Pope Francis’ encyclical Laudato Si’—like the poem by St. Francis on which it is based—speaks of the fragility of our ecology due in large part to the weakness of our morality. Unless we value each creature as integral to our humanity, we cannot act as responsible stewards of a global community.
“Time is going by so quickly!” I hear that comment nearly every day from relatives, friends, patients, and even strangers I chat with at the grocery store. Life seems to be whizzing past at lightning speed. We all say we’d like to slow it down, but, in the midst of our super busy, modern lives, how can we do that?
We are two weeks into the new year—a good time to take stock on our resolutions. Each year we promise to do things to improve our health, our lives, our relationships, etc. The gyms are packed, houses are organized, and grocery shopping takes on a new, healthier perspective—at least for a while.
I recently cycled across town to a pub on the Philadelphia waterfront. I sat at a table with a breathtaking river view: piers lined with magnificent sailboats, water splashing gently against the dock. We had gone from dodging traffic to the serenity of the majestic Delaware River in a matter of minutes. My thoughts transitioned to meditation.
There are 18 parables in the Gospel of Luke. One of the shortest ones contains one of the most powerful messages. It’s about the rich man who had a magnificent harvest. He faced a conundrum: “What shall I do with this fantastic harvest? My barns will never hold all of this since they still have some of last year’s harvest.” His solution makes sense and, in fact, helps him plan for what he anticipates will be big harvests for years to come.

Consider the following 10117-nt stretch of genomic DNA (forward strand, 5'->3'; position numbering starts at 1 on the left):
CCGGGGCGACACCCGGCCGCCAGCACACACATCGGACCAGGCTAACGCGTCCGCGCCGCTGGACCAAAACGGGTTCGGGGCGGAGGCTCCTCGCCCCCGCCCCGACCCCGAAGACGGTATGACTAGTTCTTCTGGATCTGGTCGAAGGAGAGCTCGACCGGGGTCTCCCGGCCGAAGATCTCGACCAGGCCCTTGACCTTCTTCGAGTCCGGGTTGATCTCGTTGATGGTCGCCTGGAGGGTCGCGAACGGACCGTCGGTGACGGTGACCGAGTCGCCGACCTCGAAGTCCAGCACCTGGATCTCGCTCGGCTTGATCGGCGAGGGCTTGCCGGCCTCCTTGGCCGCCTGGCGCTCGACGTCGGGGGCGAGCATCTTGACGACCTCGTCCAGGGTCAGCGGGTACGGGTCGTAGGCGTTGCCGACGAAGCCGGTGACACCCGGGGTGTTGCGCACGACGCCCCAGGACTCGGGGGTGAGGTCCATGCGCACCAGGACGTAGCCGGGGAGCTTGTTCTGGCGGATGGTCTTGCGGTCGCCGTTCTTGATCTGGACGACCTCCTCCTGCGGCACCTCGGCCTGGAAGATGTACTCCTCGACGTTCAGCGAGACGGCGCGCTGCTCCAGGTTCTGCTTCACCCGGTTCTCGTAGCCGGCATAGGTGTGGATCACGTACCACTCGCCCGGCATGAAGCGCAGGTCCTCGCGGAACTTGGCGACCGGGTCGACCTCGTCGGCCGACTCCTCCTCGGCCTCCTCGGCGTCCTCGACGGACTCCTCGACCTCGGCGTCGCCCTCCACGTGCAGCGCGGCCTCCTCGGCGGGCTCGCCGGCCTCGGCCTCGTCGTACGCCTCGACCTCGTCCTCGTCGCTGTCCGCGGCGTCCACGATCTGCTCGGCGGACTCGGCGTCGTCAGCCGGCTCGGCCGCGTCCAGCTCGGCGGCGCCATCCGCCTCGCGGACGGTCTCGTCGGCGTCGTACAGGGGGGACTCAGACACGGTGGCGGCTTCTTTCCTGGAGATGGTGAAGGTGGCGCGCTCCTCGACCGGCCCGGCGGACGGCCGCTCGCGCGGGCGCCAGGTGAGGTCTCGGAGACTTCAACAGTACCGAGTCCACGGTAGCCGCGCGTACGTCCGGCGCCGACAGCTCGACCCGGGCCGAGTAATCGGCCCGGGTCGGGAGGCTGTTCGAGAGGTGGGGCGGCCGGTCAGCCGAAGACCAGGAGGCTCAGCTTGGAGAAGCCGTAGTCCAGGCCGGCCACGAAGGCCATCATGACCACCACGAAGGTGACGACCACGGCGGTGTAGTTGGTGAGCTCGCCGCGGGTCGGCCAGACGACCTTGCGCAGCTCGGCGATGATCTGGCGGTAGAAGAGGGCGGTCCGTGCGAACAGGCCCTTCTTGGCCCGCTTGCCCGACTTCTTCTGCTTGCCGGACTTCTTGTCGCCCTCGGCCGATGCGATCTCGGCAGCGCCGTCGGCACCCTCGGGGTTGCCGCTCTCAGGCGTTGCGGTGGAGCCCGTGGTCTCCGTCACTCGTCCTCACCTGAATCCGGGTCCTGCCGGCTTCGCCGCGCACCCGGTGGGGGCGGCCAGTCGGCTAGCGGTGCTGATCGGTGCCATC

For most people who like to pray the psalms, Psalm 23 is clearly a favorite. My prayer is that, with the gracious help of the Holy Spirit, we may each come to a fuller understanding of this psalm. May we be drawn, like a humble lamb, to trust the good shepherd, who watches over us with total love. May this popular psalm become for us a prayer of simple trust!
Perhaps the three most well-known Franciscan saints are Francis, of course, Clare of Assisi, and Anthony of Padua. I would like to take this opportunity to highlight the similarities between Francis and his early follower, Anthony.
I am a sinner. As a 9-year-old, I remember eyeing a miniature Cincinnati Reds baseball bat at my friend Mike’s house. And I wanted it. I don’t have one, I clearly remember reasoning, and he has so many toys that he won’t notice. So I took it.
We are still joyfully celebrating the Christmas season even as we begin a new year and a new month. And the Christmas season, in all its mystery and joy, is a wonderful time to ponder this most fundamental dimension of our faith—the blessed Eucharist—the “source and summit” of our lives as Christians. It is, after all, the life of Christ that we celebrate and consume in the Blessed Sacrament.